, , ,

Who was Jesus? What did he claim about himself? There are those who respect and admire Jesus as a great teacher – but as nothing more than that. Yet Jesus himself in the Gospels did not leave that as an option and claimed much more about his identity.

Jesus would sometimes force the issue of his deity, putting people in a position of having to accept or reject him as God incarnate. There was no in-between or riding the fence. As he taught, Jesus would also make efforts to “weed out” the fickle fans from the committed followers. Jesus wanted people to make an informed decision about following him, and count the cost of it. Again, there wasn’t an option for simply seeing Jesus as a nice guy.

To consider a few examples: Mark 2 is the story of the paralyzed man being lowered through the roof by his friends to be healed by Jesus. Jesus proclaims that the man’s sins are forgiven, and the religious leaders are disturbed because only God can forgive sin. They consider Jesus’ statement to be blasphemous. Jesus does not back down, but confronts them in verses 9 and 10:

Which is easier: to say to this paralyzed man, ‘Your sins are forgiven,’ or to say, ‘Get up, take your mat and walk’? 10 But I want you to know that the Son of Man has authority on earth to forgive sins.” [and then Jesus healed the man]

In other words, Jesus said something like “not only can I forgive sin, I can perform miracles of healing too!” – The miracle was validating his message. As God incarnate, Jesus could both heal and forgive sin.

A critic might point out that Jesus did not directly say “I am God” – yet the claims Jesus makes about himself throughout the four Gospels amount to the same thing. Even if some modern readers miss the point, the original hearers did not! We can see them react in anger to the divine claims made by Christ. For example, in John 8 Jesus makes a series of unique claims about himself. While some believed (verse 30), others responded by wanting to assassinate Jesus (verse 59). A couple chapters later in John 10, we can again see an angry response to the claims Jesus made:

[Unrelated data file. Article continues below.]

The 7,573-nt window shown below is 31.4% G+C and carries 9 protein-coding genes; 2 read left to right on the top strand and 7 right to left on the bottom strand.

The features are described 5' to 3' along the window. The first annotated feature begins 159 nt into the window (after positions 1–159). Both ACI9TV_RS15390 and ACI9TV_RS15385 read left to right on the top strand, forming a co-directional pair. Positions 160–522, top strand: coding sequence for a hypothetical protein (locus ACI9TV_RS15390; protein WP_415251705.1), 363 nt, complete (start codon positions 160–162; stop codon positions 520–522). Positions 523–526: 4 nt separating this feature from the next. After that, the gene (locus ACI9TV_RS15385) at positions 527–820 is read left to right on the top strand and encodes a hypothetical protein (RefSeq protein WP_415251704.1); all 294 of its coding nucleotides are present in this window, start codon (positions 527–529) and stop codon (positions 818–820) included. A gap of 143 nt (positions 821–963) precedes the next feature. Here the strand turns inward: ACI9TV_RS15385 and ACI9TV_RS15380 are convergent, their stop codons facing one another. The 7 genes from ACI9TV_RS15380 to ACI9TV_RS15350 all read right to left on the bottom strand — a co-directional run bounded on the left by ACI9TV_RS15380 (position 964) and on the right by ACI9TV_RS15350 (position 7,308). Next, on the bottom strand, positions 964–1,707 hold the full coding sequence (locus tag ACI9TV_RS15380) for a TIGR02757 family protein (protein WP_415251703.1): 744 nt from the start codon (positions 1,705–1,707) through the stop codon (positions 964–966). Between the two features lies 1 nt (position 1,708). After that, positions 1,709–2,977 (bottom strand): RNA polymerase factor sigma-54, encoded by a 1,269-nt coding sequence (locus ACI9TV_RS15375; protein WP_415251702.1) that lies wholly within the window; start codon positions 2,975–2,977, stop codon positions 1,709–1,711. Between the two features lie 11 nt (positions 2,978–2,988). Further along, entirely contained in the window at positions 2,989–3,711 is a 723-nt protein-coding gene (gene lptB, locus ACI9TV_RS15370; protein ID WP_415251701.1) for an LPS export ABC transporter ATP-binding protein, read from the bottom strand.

“We are not stoning you for any good work,” they replied, “but for blasphemy, because you, a mere man, claim to be God.”

Jesus was also looking for committed followers who were “all in” and some listeners found the expectations or teachings of Jesus too difficult. In John 6, after Jesus had been teaching, even his disciples responded “This is a hard teaching. Who can accept it?” (verse 61).  Jesus had a knack for getting to the heart of the matter and discerning what was hindering someone from being “all in.”  What were they putting ahead of commitment to Christ? For example, the rich young ruler was too attached to his possessions (Matthew 19, Mark 10).

As one reads through the Gospels, there is really no way to avoid that Jesus was claiming to be God and expected his followers to be fully committed to him. Here is something that Bono (of the band U2) recently said in an interview with Jim Daly (of Focus on the Family):

Daly: So often those that struggle with accepting Jesus Christ as their savior … it’s the idea that he’s the Messiah. … How did you respond to that?

Bono: Jesus isn’t lettin’ you off the hook. The Scriptures don’t let you off the hook so easily. … When people say, you know, “Good teacher”, “Prophet”, “Really nice guy” … this is not how Jesus thought of Himself. So you’re left with a challenge in that, which is either Jesus was who he said he was or a complete and utter nut case. … You have to make a choice on that.

And I believe that Jesus was, you know, the Son of God. And I understand that … we need to be really, really respectful to people who find that ridiculous and … preposterous.

I think there are challenges here for all of us…whether believer or unbeliever. Unbelievers need to seriously read through the Gospels and consider the claims of Christ.

Believers need to ask themselves if they are living like they truly believe the claims of Christ. Perhaps we need to spend some time really meditating on this, and allowing who Jesus is to saturate us. God walked on this earth in human form. That changes everything! Doesn’t it? In what areas of our life are we not “all in”?

In closing…Bono’s thoughts sound like a paraphrase of CS Lewis and his statement that Jesus was a lunatic or Lord. However there is another option that skeptics like Bart Ehrman bring up…that the deity of Jesus was nothing more than a legend. While I don’t want to drift into other issues, in the next post I do want to address the legend option…